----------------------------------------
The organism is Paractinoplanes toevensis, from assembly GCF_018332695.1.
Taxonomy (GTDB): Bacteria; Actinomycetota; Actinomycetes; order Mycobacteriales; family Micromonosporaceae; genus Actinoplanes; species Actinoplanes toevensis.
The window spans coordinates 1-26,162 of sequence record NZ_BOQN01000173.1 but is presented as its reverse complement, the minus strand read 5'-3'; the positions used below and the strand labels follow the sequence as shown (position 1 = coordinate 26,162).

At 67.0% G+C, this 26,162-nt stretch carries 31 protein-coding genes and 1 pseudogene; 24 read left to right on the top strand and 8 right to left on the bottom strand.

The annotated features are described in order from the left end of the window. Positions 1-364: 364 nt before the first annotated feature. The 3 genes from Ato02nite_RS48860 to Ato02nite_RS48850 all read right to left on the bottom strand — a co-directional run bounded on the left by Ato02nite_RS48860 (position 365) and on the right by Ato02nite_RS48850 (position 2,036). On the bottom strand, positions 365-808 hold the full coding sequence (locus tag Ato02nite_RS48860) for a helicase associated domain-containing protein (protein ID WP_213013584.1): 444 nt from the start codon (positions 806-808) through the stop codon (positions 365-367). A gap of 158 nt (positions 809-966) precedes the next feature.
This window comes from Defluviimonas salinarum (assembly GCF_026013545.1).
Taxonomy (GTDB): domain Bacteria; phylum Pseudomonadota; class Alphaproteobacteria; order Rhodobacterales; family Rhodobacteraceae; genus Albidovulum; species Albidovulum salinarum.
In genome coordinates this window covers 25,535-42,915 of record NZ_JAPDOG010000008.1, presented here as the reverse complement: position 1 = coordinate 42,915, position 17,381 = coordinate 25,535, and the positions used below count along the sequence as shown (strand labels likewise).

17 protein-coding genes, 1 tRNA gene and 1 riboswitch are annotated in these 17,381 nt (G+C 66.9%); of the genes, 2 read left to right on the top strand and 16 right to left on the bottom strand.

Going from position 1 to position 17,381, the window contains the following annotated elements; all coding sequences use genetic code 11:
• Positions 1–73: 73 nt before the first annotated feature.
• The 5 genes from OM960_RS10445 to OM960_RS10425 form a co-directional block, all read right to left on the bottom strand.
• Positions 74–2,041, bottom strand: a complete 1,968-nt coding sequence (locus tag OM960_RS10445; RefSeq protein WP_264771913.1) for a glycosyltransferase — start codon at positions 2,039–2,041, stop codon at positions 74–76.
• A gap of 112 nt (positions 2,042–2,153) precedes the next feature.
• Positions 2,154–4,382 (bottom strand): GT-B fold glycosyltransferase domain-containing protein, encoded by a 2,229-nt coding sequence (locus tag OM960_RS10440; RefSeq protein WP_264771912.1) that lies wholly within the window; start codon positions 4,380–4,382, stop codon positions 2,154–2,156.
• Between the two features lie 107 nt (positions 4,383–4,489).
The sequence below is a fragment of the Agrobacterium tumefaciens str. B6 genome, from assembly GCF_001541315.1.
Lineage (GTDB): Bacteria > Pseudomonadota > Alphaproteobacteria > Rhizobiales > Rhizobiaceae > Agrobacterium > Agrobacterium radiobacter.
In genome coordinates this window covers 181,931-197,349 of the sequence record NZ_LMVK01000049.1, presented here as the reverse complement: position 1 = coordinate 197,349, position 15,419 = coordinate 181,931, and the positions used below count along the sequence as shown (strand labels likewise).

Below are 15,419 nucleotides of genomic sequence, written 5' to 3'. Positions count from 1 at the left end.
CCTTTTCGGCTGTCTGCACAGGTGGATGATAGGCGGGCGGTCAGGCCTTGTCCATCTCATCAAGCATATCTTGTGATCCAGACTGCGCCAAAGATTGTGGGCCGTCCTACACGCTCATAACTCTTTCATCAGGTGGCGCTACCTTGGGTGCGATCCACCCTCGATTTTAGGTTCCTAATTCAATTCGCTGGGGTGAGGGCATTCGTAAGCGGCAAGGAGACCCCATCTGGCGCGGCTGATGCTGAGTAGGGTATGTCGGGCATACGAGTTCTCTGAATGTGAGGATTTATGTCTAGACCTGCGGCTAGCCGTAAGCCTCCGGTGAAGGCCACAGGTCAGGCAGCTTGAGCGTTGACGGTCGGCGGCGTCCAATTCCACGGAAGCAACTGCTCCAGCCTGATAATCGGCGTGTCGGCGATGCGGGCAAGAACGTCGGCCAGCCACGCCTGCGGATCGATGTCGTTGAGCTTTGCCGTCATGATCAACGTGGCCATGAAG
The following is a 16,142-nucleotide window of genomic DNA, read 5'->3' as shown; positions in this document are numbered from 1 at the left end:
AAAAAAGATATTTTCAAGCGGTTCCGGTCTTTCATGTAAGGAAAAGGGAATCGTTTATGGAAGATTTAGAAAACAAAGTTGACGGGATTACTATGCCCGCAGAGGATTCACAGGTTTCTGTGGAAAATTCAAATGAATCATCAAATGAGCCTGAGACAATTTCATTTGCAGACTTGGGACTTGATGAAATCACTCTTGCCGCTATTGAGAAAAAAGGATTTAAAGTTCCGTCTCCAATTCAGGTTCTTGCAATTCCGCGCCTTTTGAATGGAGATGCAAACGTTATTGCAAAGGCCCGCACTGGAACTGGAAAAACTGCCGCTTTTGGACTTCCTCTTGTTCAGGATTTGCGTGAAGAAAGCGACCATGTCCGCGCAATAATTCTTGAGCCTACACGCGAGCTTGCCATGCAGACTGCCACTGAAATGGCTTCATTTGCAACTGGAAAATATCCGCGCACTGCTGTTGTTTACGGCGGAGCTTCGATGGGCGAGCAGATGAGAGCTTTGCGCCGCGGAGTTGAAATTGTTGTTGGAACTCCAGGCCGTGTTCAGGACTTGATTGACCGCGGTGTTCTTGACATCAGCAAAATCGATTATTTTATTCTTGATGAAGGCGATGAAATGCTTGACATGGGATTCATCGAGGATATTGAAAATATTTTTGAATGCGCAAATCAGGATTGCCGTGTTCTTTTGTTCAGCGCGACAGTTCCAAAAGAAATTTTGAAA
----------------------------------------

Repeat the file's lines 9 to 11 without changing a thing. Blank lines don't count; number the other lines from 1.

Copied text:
17 protein-coding genes, 1 tRNA gene and 1 riboswitch are annotated in these 17,381 nt (G+C 66.9%); of the genes, 2 read left to right on the top strand and 16 right to left on the bottom strand.

Going from position 1 to position 17,381, the window contains the following annotated elements; all coding sequences use genetic code 11:
• Positions 1–73: 73 nt before the first annotated feature.